Cooke Aquaculture steelhead lawsuit is a “desperate, last-ditch effort to delay project,” say NWAA

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The Northwest Aquaculture Alliance responds to lawsuit filed by Wild Fish Conservancy, Center for Biological Diversity, Center for Food Safety and Friends of the Earth. “It’s a sad day when ill-informed activists can file a frivolous lawsuit to halt to a project that has undergone such a rigorous review.”

On Wednesday, SalmonBusiness reported that conservation and environmental groups filed a lawsuit challenging a recent decision by the Washington Department of Fish and Wildlife permitting Cooke Aquaculture to rear domesticated steelhead in Puget Sound net pens, Northwest of the U.S. state of Washington.

In January, authorities greenlit a five-year permit applies to existing net pens in Puget Sound where Cooke holds valid aquatic land leases with the Washington Department of Natural Resources. The Jamestown S’Klallam Tribe announced a joint venture with Cooke Aquaculture Pacific to rear sablefish (black cod) and sterile triploid, all-female rainbow trout back in October.

NWAA Executive Director, Jeanne McKnight. PHOTO: NWAA

This includes four pens currently operating near Rich Passage and Skagit Bay, but may later extend to three other net pens owned by Cooke.

In response, The Northwest Aquaculture Alliance (NWAA), an association that speaks for aquaculture in the Pacific Northwest, issued a statement which said that the environmental groups are “misusing the legal system” to delay the project.

Self-styled ‘protectors’
“We are dismayed but not surprised to see that once again, a coalition of self-styled ‘protectors’ of the environment are misusing the legal system to halt a legitimately permitted project to farm all-female, sterile female fish in Puget Sound in compliance with the state’s new laws regarding fish farming,” said NWAA Executive Director, Jeanne McKnight.

“We regard this lawsuit as a desperate, last-ditch effort to delay a project that the Washington Department of Fish and Wildlife (WDFW) approved after a year of intensive scientific review and public input. While the intent of this frivolous lawsuit is to delay the project and harm the two companies involved in the joint venture, we believe this legal action will also do major harm to the people of this region who desperately need jobs and seafood they can afford,” she added.

Out of touch with both the science and the evidence
“The activist organizations who joined forces to halt this project—Friends of the Earth, Wild Fish Conservancy, the Center for Biological Diversity, and the Center for Food Safety—are out of touch with both the science and the evidence that aquaculture is, in fact, one of the most environmentally responsible methods for producing food. The current project to raise sterile rainbow trout in Puget Sound will benefit not just the local economy where family-wage jobs are desperately needed, but also the people of the state of Washington, who want locally produced seafood at prices they can afford.” McKnight added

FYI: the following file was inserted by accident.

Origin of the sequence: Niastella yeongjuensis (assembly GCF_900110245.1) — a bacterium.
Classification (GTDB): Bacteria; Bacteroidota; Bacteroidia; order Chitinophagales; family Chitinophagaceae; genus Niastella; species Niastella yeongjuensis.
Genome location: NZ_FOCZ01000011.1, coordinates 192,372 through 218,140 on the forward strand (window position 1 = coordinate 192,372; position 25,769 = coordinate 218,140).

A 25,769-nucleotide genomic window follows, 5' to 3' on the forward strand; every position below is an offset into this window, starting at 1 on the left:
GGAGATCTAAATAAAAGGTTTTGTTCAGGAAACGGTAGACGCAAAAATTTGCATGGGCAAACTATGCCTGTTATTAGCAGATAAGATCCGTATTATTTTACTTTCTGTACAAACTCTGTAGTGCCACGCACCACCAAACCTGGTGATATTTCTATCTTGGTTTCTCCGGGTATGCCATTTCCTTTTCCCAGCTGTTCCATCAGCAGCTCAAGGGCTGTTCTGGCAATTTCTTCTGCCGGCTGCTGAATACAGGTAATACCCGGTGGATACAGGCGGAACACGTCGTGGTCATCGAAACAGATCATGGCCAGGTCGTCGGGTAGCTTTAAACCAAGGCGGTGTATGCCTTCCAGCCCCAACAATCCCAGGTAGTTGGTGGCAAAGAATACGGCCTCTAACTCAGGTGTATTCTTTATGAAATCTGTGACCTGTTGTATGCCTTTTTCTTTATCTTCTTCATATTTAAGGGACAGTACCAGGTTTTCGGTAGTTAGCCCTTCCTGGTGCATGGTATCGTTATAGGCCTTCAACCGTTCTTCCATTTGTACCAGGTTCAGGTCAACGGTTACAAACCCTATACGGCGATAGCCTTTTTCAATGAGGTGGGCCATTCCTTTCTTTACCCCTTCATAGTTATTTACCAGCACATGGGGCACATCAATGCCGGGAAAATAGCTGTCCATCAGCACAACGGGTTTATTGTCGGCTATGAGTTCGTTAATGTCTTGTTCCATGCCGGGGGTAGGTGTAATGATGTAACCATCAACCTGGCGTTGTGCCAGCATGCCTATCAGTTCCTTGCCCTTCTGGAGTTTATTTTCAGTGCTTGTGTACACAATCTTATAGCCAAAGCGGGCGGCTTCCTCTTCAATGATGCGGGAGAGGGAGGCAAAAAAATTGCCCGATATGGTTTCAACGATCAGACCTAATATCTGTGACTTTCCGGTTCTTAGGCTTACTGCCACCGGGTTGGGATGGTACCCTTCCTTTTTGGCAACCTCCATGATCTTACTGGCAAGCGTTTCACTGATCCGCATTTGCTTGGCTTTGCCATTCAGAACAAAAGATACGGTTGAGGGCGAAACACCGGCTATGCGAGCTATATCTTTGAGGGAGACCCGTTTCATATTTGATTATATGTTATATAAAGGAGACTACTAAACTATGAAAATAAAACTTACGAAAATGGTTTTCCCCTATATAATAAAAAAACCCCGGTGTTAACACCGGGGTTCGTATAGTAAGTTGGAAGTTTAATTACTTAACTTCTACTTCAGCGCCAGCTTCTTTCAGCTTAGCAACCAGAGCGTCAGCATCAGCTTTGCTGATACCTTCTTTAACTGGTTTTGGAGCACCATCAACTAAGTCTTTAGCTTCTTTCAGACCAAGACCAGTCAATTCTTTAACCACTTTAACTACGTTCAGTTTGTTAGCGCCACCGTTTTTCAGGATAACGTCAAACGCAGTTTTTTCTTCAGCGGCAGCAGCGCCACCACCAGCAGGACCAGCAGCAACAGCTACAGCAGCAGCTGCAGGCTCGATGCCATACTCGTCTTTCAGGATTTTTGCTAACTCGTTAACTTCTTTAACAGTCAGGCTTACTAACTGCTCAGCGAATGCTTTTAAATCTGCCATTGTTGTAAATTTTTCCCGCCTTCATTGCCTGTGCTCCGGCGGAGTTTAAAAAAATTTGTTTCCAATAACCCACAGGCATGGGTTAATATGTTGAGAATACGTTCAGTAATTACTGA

“It’s a sad day when ill-informed activists can file a frivolous lawsuit to halt to a project that has undergone such a rigorous review,” she said.

McKnight said that NWAA has complete confidence in the process that the state went through before permitting this project. “The scientists and regulators at WDFW who are in charge of aquaculture permitting are well-qualified to make the decision they made in January to permit this important project. It is unfortunate that the self-styled “friends” of Puget Sound have demonstrated that they place ideology over sound science. These groups are holding Washington back from the growth in aquaculture that is taking place elsewhere in the United States and around the world”.

Climate change
McKnight said that by granting Cooke Aquaculture Pacific and the Jamestown S’Klallam Tribe permission to raise sterile rainbow trout, the state determined that all conditions needed for responsible marine farming have been met, including the concerns raised by the environmental groups. In addition, the permit was approved contingent on Cooke complying with strict provisions designed to minimize risk to native fish populations.
“In our view, WDFW was well within its legislative authority to approve Cooke’s five-year permit after conducting a review under the State Environmental Policy Act (SEPA),” concluded McKnight.

“The NWAA finds it incredibly ironic that these same groups are concerned about sustainability and climate change, and urge us to listen to scientists when it comes to climate change and sustainability but not when it concerns responsible aquaculture and being part of the solution to both of these issues,” she added.